Honeymoon — or the more aptly titled, I’m Fine, Really —is an unrelentingly dough-headed horror-suspense yarn dressed up in the saggy skin of a relationship parable. It might help if the couple in the spotlight were one worth investing in, one that reflected any semblance of reality or relatability, and one that wasn’t in constant service of a go-nowhere plot and a screenplay that seems to be 75% made up of dialogue consisting solely of the two characters’names, Bea (Rose Leslie, HBO’s “Game of Thrones”) and Paul (Harry Treadaway, Showtime’s “Penny Dreadful”).
Though not without potential, Honeymoon never becomes anything more than a pre-credits teaser of a lower-tier “X-Files”episode eked out to feature length. It even provides the same lack of resolution and depth of such intros. Bea and Paul are newlyweds, elated to spend their titular getaway in Bea’s family’s secluded cabin. Cue the dread and odd goings-on: a spotlight impaling the windows of the cabin while the couple sleeps, and the catalyst for all ensuing weirdness, Bea’s naked pre-dawn sleepwalk into the woods. What follows are plenty of parallels to soured couples who feel like they don’t know their significant others the way they used to, though made much more explicit, as it’s immediately apparent Bea’s body has most definitely been snatched. It’s airy nosh for thought, quickly festered by too many phony hysterics and crass imagery, evoking the work of better and more nourishing filmmakers like David Cronenberg, Andrzej Żuławski, and even Steven Spielberg.
But it’s not the transparency of the filmmaker’s influences, or the amorphousness of the silly plot that makes this film a non-event. It’s the absolute torpidity of Bea and Paul’s relationship, not just to each other, but to the world as we know it. Too much time is spent with them in isolation, barely acknowledging the world beyond the woods. When new characters are introduced, they’re only done so as portents, not people. What little backstory is offered is so arduously monkey-wrenched in that only its awkward superfluousness registers. Marooning this pair of shrill dopes who seem allergic to asking the right, obvious questions doesn’t generate the kind of fraught tension of something like Lars von Trier’s Antichrist, but rather makes a compelling case that this is where they belong: far, far away from society. As dread is meant to mount within the cabin, it only leaves the room, gets in the car and goes on its own vacation.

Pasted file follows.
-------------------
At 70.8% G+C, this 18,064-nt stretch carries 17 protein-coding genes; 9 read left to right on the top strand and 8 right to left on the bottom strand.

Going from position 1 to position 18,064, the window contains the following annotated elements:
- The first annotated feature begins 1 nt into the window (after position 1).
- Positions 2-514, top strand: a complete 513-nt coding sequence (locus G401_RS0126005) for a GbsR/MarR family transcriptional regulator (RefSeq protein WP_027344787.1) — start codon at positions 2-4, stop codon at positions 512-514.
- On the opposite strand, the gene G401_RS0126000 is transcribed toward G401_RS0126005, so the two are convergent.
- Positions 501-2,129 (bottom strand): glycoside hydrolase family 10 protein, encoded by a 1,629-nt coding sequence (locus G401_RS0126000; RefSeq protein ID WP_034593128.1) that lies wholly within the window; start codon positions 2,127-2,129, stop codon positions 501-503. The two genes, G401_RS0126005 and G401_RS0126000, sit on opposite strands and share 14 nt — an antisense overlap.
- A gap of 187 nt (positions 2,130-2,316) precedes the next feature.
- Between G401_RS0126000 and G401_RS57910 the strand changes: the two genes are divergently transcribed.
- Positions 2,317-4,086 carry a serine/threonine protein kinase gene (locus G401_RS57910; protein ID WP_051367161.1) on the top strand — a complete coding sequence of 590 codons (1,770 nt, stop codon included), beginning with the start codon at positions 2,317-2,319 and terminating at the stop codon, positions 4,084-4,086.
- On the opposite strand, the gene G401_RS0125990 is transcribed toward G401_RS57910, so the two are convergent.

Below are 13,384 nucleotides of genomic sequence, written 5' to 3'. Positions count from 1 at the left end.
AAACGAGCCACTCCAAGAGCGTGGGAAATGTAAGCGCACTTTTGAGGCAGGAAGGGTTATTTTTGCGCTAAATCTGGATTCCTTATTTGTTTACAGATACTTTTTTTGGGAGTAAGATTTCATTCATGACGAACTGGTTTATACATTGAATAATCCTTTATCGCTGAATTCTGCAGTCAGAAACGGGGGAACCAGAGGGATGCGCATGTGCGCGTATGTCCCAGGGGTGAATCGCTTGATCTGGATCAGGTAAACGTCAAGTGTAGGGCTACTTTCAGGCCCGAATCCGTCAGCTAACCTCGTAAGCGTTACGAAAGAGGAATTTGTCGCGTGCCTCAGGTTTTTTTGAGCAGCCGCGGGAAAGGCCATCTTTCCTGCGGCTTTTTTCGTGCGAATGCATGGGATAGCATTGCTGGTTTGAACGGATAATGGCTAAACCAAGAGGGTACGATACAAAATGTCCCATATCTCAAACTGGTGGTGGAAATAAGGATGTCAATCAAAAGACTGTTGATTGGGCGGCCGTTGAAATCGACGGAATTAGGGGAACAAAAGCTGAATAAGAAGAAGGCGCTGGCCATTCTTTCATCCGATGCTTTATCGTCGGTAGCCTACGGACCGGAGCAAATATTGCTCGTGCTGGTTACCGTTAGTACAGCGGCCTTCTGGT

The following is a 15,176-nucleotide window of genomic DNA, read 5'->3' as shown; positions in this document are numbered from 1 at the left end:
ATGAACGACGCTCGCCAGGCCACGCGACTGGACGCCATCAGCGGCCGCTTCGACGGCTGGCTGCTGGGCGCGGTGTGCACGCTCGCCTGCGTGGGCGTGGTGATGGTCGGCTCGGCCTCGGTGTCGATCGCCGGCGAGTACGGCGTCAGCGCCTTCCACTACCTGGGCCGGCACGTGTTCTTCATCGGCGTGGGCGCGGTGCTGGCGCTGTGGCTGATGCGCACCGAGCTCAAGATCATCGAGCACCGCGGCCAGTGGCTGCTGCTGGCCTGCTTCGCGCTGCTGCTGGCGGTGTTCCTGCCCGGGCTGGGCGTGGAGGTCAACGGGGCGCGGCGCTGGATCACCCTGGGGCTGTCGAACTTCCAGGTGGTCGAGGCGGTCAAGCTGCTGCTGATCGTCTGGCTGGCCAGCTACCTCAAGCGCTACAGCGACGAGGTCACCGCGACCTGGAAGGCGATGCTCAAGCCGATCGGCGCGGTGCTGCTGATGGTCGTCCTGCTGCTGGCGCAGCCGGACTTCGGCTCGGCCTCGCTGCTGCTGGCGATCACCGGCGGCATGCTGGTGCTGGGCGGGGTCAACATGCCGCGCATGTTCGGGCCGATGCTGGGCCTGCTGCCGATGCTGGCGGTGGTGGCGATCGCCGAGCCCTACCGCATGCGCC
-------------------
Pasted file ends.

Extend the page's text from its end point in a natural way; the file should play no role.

It’s difficult —and likely with very little reward —to determine exactly what co-writer/director Leigh Janiak, making her debut, hopes to impart in Honeymoon regarding the relationship dynamic. Is it meant as a cautionary tale of fractured communication? A domestic abuse allegory? A manifestation of a fear of parenting? These germs are tossed up but splatter to the floor like brainless worms. The script bungling is a notable shame, since it slights a pair of hefty performances from Leslie and Treadaway, Scottish and English actors, respectively, playing Americans (though Treadaway has an easier time affecting the accent), who often hit the exacting notes of pleasure and pain they’re graphed to play. But the show is too easily stolen from them by utter pointlessness.